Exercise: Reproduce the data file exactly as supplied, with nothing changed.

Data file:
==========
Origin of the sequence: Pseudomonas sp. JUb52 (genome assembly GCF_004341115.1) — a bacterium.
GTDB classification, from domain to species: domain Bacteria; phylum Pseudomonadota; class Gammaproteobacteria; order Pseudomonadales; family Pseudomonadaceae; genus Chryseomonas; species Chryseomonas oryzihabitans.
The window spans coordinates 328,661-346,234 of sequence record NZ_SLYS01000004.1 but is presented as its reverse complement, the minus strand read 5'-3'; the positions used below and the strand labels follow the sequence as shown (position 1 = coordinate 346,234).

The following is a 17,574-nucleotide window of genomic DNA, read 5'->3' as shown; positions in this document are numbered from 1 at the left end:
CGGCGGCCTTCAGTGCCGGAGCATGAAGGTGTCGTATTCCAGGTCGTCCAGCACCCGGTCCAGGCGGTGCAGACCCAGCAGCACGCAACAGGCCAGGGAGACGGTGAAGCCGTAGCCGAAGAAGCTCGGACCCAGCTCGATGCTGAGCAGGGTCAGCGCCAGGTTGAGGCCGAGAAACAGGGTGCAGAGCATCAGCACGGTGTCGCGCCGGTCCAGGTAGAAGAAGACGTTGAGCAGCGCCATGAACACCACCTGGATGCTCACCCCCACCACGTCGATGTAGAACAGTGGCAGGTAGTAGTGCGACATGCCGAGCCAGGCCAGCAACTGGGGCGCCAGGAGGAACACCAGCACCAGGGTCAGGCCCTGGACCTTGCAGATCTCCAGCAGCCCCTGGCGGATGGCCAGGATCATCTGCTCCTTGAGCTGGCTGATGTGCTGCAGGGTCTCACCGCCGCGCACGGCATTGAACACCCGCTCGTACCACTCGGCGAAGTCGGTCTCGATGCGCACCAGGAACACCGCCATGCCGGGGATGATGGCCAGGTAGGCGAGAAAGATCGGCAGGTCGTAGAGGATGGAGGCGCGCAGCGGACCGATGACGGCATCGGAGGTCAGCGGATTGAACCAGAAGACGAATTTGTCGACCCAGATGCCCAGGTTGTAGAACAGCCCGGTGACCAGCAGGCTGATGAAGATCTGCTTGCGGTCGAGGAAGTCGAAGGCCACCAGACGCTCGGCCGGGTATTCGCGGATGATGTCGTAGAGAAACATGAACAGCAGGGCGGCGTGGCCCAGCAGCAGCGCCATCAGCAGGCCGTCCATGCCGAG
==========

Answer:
Origin of the sequence: Pseudomonas sp. JUb52 (genome assembly GCF_004341115.1) — a bacterium.
GTDB classification, from domain to species: domain Bacteria; phylum Pseudomonadota; class Gammaproteobacteria; order Pseudomonadales; family Pseudomonadaceae; genus Chryseomonas; species Chryseomonas oryzihabitans.
The window spans coordinates 328,661-346,234 of sequence record NZ_SLYS01000004.1 but is presented as its reverse complement, the minus strand read 5'-3'; the positions used below and the strand labels follow the sequence as shown (position 1 = coordinate 346,234).

The following is a 17,574-nucleotide window of genomic DNA, read 5'->3' as shown; positions in this document are numbered from 1 at the left end:
CGGCGGCCTTCAGTGCCGGAGCATGAAGGTGTCGTATTCCAGGTCGTCCAGCACCCGGTCCAGGCGGTGCAGACCCAGCAGCACGCAACAGGCCAGGGAGACGGTGAAGCCGTAGCCGAAGAAGCTCGGACCCAGCTCGATGCTGAGCAGGGTCAGCGCCAGGTTGAGGCCGAGAAACAGGGTGCAGAGCATCAGCACGGTGTCGCGCCGGTCCAGGTAGAAGAAGACGTTGAGCAGCGCCATGAACACCACCTGGATGCTCACCCCCACCACGTCGATGTAGAACAGTGGCAGGTAGTAGTGCGACATGCCGAGCCAGGCCAGCAACTGGGGCGCCAGGAGGAACACCAGCACCAGGGTCAGGCCCTGGACCTTGCAGATCTCCAGCAGCCCCTGGCGGATGGCCAGGATCATCTGCTCCTTGAGCTGGCTGATGTGCTGCAGGGTCTCACCGCCGCGCACGGCATTGAACACCCGCTCGTACCACTCGGCGAAGTCGGTCTCGATGCGCACCAGGAACACCGCCATGCCGGGGATGATGGCCAGGTAGGCGAGAAAGATCGGCAGGTCGTAGAGGATGGAGGCGCGCAGCGGACCGATGACGGCATCGGAGGTCAGCGGATTGAACCAGAAGACGAATTTGTCGACCCAGATGCCCAGGTTGTAGAACAGCCCGGTGACCAGCAGGCTGATGAAGATCTGCTTGCGGTCGAGGAAGTCGAAGGCCACCAGACGCTCGGCCGGGTATTCGCGGATGATGTCGTAGAGAAACATGAACAGCAGGGCGGCGTGGCCCAGCAGCAGCGCCATCAGCAGGCCGTCCATGCCGAG